The unexpected ways climate change harms your health

Climate change is bad for your health. There’s no question that the impacts of a warming world — harsher heat waves, increased flooding — will put a strain on our nation’s public health. Take one example: studies predict some 11,000 additional heat-related deaths during summers about 15 years from now.

But other health-related climate consequences have proven more difficult to tease out and thus more difficult to quantify. The White House released a scientific report on Monday that draws on research from eight federal agencies to provide the most comprehensive look yet at climate’s health impacts.

“I don’t know that we’ve seen something like this before, where you have a force that has such a multitude of effects,” U.S. Surgeon General Vivek Murthy told reporters when previewing the report. “As far as history is concerned, this is a new type of threat that we’re facing.”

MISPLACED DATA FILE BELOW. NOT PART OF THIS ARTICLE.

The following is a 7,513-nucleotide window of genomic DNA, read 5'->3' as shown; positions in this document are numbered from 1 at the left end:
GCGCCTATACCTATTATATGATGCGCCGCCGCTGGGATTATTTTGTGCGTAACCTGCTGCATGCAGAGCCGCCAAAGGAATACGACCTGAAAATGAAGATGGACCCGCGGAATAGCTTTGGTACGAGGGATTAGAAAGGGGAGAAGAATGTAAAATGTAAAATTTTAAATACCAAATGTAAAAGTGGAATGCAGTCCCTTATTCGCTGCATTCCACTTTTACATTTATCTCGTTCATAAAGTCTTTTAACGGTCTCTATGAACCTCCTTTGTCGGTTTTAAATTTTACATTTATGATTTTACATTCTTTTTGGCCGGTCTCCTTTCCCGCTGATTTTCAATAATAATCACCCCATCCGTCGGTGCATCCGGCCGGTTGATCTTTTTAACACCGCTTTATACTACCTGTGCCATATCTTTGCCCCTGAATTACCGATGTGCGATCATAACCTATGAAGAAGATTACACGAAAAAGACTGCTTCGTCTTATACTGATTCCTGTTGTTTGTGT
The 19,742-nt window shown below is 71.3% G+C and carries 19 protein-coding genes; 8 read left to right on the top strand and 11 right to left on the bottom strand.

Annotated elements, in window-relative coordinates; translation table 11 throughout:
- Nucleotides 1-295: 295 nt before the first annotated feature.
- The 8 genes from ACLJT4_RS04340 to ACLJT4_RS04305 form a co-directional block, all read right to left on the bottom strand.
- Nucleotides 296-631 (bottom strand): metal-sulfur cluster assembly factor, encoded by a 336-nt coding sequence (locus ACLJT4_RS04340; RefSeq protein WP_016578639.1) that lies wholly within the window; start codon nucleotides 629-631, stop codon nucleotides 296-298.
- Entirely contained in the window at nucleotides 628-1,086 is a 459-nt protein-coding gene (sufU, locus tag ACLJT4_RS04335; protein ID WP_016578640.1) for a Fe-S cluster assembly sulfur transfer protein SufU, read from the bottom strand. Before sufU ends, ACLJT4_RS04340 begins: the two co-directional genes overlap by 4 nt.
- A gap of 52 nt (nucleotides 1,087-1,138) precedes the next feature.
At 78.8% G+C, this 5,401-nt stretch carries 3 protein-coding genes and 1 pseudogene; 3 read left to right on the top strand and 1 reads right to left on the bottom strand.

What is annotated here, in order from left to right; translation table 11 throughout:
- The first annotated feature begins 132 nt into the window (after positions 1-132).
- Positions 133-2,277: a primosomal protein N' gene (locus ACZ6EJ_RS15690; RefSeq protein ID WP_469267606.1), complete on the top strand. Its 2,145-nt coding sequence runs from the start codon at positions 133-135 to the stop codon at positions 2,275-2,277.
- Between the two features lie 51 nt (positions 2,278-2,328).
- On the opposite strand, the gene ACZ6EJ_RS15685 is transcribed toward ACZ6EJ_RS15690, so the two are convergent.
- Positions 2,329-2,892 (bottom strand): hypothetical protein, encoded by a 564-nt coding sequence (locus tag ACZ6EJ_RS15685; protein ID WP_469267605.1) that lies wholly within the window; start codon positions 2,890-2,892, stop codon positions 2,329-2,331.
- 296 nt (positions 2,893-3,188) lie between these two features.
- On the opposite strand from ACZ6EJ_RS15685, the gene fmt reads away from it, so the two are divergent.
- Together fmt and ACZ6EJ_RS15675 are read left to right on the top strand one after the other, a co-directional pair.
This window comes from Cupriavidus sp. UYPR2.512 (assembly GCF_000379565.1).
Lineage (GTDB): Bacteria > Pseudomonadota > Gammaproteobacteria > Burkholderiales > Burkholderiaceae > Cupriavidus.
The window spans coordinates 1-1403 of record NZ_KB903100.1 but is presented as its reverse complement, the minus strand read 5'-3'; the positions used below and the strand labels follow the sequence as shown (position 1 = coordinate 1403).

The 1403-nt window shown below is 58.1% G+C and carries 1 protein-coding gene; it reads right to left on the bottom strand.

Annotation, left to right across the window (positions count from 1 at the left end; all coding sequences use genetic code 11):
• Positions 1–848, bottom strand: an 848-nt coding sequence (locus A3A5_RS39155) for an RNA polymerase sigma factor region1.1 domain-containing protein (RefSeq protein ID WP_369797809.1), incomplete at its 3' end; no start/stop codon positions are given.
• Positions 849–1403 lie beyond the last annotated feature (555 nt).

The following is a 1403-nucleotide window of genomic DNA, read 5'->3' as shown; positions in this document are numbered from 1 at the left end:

Here are some of the more unexpected consequences of climate change identified in the report:

Americans are at greater risk of eating contaminated food. Higher temperatures and more extreme weather create perfect conditions for dangerous contaminants to make their way into the food supply. For example, researchers found a link between higher ocean temperatures and mercury accumulation in seafood. Warmer weather and flooding also raises the chance for foodborne illnesses like salmonella.

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